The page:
If the steps carried out in formulating a conclusion are mathematically correct, then the claims of the knowledge produced cannot be disproved. This knowledge is then ‘static’ in nature, and can be fully relied on as being true. 

3.3 Mathematical Construction of Knowledge in Astronomy

The most powerful method of advancement in astronomy is to employ the resources of pure mathematics in attempts to generalize the mathematical formalism that forms the existing basis of theoretical astronomy. These new features should then be interpreted in terms of physical entities (Dirac 1973). The application of such a method would lead to the construction of reliable knowledge in astronomy. If a Euclidian triangle is found by measurement not to have angles totaling 180°, we do not say that we have met with an instance which invalidates the summation law of polygon angles. We always preserve the validity of a mathematical truth by adopting some other explanation for the occurrence. This is our procedure in every case in which a mathematical truth seems to be confuted. Thus, finding the mathematical principles governing celestial phenomena will grant our knowledge-system immense certainty. Once proven, these laws remain as static knowledge and allow us to make assured advances in astronomy.

Without mathematical models and physical equations – which are used as unifying and generalizing structures for data – astronomical science would cease to function, since all we would be left with is a bewildering assemblage of apparently unrelated observations that we would try to make sense of using an apparently unjustified common sense.

Moreover, such mathematically derived theories suggest the existence of other hitherto unsuspected natural phenomena, thus endowing scientific inquiry with a ‘predictive capability’ (Young 1983, 939-50). For example, from the gravitational behavior of the universe, it is logically estimated that ‘Dark Matter’ comprises about 25% of natural matter in the form of weakly interacting massive particles. Dark Matter is a hypothesized form of matter particle that does not reflect or emit electromagnetic radiation. These particles have not been detected in any form, and are only predicted to exist by extensions of our current knowledge about intergalactic gravitational effects. Such knowledge is created to explain structures and phenomena that are entirely outside the range of all direct human experiences. Through such rationalistic reasoning, it becomes possible to make assertions, not only about cases that we have been able to observe, but also about all actual or possible cases.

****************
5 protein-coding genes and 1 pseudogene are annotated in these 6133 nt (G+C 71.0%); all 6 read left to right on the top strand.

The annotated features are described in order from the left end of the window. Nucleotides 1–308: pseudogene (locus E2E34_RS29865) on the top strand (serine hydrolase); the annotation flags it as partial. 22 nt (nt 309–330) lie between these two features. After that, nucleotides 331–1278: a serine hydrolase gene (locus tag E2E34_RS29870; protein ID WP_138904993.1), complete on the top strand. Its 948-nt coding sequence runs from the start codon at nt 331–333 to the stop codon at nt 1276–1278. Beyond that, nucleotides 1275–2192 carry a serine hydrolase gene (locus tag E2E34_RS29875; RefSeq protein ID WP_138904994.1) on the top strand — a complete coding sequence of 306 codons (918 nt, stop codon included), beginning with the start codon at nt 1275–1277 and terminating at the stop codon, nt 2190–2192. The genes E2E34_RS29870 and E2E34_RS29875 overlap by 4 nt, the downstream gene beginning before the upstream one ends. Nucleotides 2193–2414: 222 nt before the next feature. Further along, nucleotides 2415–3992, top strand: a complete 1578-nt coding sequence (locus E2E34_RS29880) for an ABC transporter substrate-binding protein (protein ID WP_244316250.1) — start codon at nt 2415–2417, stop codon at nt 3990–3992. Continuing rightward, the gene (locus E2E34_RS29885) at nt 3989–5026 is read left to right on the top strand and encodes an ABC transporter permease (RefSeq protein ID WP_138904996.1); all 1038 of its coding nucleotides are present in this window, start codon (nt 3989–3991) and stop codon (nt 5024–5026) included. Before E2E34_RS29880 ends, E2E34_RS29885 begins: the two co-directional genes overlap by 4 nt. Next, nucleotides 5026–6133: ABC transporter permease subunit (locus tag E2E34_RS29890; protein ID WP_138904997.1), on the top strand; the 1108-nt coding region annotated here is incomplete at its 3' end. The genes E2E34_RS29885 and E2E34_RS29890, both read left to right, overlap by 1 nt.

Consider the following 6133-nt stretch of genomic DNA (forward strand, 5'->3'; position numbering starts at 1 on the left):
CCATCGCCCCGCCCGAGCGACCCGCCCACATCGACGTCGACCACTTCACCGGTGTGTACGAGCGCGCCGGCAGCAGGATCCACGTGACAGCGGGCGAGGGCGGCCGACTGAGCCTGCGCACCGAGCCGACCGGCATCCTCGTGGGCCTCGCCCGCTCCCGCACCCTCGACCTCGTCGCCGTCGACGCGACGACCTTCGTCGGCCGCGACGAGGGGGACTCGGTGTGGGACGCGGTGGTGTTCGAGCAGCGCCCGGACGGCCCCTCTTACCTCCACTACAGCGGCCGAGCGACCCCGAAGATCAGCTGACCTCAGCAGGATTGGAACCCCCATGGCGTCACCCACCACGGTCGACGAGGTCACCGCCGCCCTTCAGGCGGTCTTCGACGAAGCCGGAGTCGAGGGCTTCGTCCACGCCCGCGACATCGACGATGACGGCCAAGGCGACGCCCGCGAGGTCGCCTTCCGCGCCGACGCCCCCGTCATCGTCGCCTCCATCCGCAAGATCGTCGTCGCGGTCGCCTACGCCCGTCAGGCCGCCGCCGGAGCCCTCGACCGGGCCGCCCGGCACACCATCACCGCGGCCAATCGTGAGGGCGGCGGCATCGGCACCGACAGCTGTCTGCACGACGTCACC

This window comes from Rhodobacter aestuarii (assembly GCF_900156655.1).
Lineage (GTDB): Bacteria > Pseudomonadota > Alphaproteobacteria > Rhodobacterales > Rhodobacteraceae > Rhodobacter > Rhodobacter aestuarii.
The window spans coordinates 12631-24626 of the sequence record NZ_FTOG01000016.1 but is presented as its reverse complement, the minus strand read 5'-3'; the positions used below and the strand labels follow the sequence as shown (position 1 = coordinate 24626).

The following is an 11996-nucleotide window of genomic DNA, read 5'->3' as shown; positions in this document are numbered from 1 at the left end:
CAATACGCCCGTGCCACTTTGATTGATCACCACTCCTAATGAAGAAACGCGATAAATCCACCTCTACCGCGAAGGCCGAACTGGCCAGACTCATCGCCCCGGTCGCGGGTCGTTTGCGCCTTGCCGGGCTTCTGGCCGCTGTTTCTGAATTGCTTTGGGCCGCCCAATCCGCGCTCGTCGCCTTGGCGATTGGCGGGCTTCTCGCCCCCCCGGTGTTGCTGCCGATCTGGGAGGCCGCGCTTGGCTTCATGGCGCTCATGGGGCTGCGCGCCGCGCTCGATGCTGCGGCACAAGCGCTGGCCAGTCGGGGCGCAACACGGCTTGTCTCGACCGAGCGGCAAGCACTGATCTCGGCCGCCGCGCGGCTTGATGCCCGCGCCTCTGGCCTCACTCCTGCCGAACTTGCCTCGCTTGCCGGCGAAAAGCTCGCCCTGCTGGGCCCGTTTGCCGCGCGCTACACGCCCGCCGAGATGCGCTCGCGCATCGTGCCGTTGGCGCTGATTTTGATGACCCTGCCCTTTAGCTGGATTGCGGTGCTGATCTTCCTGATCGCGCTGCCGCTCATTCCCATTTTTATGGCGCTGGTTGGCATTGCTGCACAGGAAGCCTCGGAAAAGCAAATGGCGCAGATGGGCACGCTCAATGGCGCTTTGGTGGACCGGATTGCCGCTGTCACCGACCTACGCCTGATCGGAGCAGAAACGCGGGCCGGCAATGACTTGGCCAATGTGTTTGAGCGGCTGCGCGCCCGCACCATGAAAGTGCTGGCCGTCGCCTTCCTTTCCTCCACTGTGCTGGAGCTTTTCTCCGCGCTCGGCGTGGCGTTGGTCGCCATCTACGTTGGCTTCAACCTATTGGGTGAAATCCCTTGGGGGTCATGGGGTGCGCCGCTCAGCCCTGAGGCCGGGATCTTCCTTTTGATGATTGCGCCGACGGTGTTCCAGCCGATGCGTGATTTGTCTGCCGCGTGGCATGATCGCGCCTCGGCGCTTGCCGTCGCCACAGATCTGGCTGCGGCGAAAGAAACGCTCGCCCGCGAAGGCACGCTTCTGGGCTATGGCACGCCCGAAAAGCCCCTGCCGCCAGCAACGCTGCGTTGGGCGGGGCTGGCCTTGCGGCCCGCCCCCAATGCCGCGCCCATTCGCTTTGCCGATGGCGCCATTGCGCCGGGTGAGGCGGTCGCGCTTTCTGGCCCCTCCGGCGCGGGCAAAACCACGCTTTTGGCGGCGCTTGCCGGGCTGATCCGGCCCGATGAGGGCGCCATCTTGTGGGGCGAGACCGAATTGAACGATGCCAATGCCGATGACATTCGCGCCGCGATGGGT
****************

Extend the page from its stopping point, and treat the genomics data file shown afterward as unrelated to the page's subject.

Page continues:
4.1 Extension of System for Knowledge Construction

If knowledge in astronomy is constructed through mathematics, an important implication follows in so much as we can not only formulate astronomical theories by working within the current mathematical framework, but can also extend our mathematical means to create additional tools for constructing theories outside the existing structure.

In constructing knowledge within the existing structure, a new theory is devised which is actually a mathematical extension of the previous theories. It involves tinkering with equations and working out new expressions which might help in explaining a certain phenomenon or process. For instance, accurate observations of Mercury’s orbit revealed small differences between its predicted motion as per Newton’s theory of gravity, and its actual motion. Einstein’s general theory of relativity, which has its mathematical foundations in Newton’s theory, predicted a slightly different motion, which was found to be matching with the actual path.

When constructing knowledge outside the existing system, the scope of the subject itself needs to be extended by formulation of new techniques that increase the application of mathematics in astronomy (Hawking 1998). When dealing with certain problems in physics, Isaac Newton realized that the mathematical knowledge existent at that time was inadequate for him to provide possible solutions. Thus, he developed ‘Fluxions’ for the application of his mathematical equations to differentials in nature. This laid foundations for modern-day Calculus. Such inventions of mathematical devices then help to extend knowledge in the astrophysical arena.

4.2 Validation of Rationally Constructed Knowledge

Since mathematically constructed knowledge is completely reliable when used with correct premises and suitable steps, it is possible that scientists would place undue trust in claims made on a deductive basis. Mathematical claims need to be carefully examined in order to check that the assumptions, or premises, are sound and the reasoning is valid. To validate the theories, it should be ensured that specifically predicted observed data fits well within the explanations of the theoretical framework. Thus, deductions tested under new observational programmes support the theories or cast doubt upon their validity. The observations that do not fit into the mathematical framework should be treated as indications that another theory or explanation is required for the given problem.